It’s OK to Skip Gifts This Christmas

Young people decorating christmas tree in office

Like a lot of newlyweds, my husband and I were on a pretty tight budget after we got married. I was finishing my degree and we were both adjusting to life as adults, responsible for all of our expenses. So, when Christmas rolled around, we felt a lot of pressure as we tried to figure out how we would buy gifts for our families without going into debt. First, we decided we wouldn’t buy each other gifts, but that wasn’t enough to keep us on budget. Something else had to go. We weren’t being stingy — the money just wasn’t there. In the end, we decided we couldn’t afford to get gifts for our adult siblings.

Nearly seven years later, we still don’t buy presents every year. There were a few years, before kids, when we drew names and did a gift exchange, but most years the adults in the family skip exchanging gifts altogether, only buying for the young children in the family. We realized the holidays were more enjoyable when we avoided the stress of overspending and focused our attention on the time we spent with the people we love. Over the course of many Christmases, I learned a few things about addressing money issues with family during the holidays:

Have an honest conversation

When money is tight, it may be tempting to try to save face by pretending you’ve got your budget under control. Remember that your family wants what is best for you and will respect you for making responsible choices with your money.

Be upfront; approach your family ahead of time and explain that you can’t afford to purchase presents this year. Talking to your family about being on a tight budget can be a relief — for everyone involved. You might be surprised to find that your siblings, parents or in-laws are in the exact same situation but didn’t know how to approach you about skipping gifts this year.

Talk about it early

Be courteous enough to have this conversation with your family long before the holidays arrive. One newlywed I talked to shared with me that she didn’t mind her family members skipping presents, but she was frustrated when they waited until the last minute to discuss their plans or changed their mind after a decision had already been made.

“Last year, everyone decided that we would do gifts,” she explained. “Then a week before Christmas, everyone backed out after I had already bought gifts.”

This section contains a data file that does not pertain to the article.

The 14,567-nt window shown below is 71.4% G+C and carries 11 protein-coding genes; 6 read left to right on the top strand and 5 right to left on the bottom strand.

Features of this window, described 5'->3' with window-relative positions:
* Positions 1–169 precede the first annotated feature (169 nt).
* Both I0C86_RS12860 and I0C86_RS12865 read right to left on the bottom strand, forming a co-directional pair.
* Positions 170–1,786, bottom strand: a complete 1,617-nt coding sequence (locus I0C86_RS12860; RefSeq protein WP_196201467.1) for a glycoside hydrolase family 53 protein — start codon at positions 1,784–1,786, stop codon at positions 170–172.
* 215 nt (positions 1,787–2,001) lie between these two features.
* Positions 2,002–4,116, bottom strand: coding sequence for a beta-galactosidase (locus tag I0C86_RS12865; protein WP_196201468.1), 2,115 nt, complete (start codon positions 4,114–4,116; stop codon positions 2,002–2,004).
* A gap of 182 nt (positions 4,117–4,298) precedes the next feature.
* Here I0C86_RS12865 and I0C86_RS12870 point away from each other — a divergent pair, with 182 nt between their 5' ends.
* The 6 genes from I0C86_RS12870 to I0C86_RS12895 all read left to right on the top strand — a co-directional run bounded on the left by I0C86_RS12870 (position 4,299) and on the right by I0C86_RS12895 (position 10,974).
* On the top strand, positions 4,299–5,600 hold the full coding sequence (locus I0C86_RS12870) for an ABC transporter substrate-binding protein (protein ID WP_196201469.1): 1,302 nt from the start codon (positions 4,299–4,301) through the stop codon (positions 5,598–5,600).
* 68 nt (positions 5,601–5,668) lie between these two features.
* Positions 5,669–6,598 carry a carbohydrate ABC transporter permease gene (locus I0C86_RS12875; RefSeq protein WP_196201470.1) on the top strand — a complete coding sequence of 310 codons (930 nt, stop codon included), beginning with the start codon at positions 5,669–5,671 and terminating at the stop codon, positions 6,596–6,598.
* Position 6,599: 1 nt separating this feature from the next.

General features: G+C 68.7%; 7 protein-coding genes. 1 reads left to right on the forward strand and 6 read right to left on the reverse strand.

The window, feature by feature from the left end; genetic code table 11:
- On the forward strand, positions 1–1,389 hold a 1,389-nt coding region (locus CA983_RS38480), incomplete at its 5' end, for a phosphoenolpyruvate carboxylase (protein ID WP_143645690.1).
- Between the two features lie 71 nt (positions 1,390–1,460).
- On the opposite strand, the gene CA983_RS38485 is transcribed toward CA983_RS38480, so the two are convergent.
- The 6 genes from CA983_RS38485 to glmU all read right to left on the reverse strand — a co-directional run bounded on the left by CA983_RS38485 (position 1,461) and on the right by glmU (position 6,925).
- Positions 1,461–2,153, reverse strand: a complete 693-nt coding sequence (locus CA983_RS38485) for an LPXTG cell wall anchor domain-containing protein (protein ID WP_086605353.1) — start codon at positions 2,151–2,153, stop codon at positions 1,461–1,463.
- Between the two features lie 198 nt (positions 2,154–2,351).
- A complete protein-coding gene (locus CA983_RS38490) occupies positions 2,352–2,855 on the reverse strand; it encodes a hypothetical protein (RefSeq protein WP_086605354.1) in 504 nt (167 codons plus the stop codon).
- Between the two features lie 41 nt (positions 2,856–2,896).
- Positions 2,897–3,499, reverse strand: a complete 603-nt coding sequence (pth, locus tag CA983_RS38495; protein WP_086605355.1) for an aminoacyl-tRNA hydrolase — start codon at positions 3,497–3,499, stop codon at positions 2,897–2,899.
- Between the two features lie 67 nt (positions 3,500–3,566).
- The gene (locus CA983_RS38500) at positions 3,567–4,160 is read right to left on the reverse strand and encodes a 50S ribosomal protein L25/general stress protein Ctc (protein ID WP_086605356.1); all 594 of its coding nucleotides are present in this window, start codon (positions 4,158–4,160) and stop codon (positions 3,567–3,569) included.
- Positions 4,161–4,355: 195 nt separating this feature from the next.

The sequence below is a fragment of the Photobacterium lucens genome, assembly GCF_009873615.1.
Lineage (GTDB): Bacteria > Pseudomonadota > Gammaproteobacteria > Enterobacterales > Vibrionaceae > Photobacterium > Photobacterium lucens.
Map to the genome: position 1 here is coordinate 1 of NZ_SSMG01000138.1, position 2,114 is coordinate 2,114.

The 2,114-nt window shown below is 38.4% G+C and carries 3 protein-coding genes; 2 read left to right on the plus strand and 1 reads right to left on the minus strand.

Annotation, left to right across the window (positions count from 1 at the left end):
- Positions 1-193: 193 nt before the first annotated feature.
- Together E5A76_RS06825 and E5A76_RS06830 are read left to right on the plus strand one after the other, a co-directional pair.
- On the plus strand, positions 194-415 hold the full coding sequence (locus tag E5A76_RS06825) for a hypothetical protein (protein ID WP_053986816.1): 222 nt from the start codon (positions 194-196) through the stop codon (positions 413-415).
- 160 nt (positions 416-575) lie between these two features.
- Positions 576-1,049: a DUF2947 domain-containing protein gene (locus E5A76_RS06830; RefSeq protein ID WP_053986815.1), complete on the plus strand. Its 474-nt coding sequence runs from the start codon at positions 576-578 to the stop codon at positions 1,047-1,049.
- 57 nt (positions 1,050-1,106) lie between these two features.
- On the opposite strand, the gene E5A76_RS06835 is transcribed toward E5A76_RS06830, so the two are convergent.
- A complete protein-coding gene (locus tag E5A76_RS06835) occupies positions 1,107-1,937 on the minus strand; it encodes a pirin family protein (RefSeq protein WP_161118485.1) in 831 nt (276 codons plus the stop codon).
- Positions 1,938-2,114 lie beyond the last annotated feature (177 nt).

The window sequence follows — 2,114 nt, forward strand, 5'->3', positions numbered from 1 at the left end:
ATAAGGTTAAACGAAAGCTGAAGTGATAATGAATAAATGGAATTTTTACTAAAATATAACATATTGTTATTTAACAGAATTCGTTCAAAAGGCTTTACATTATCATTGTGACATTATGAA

Remember that everyone approaches the holidays differently. Your sister may prefer to plan ahead, starting her shopping in the early fall, or your parents might budget for Christmas by saving money every month of the year. The kind way to approach a change in plans is by talking about it early, as soon as you decide you can’t buy presents this year.  

Receive gifts with gratitude

Of course, you may have a few family members who don’t mind that you can’t afford gifts, but still want to give you something for Christmas. Remember that these gifts are given from the heart, with no expectation of receiving something in return. There is no pressure to apologize and there is no need to try to refuse these gifts. Don’t allow your pride or embarrassment over not having the funds to give gifts this year keep you from receiving presents from the people you love with gratitude and humility.

Creatively express your love without gifts

If you aren’t able to give gifts this year, that doesn’t mean you can’t show your friends and family how much you care for them this Christmas. Perhaps, instead of exchanging gifts, you and your loved ones can exchange handwritten notes on Christmas morning, plan a cookie exchange or craft party in the weeks leading up to the holiday. The holidays are a time for celebration and for spending time with the people you love. A tight budget should never keep you from cherishing the blessing of friends and family in your life.

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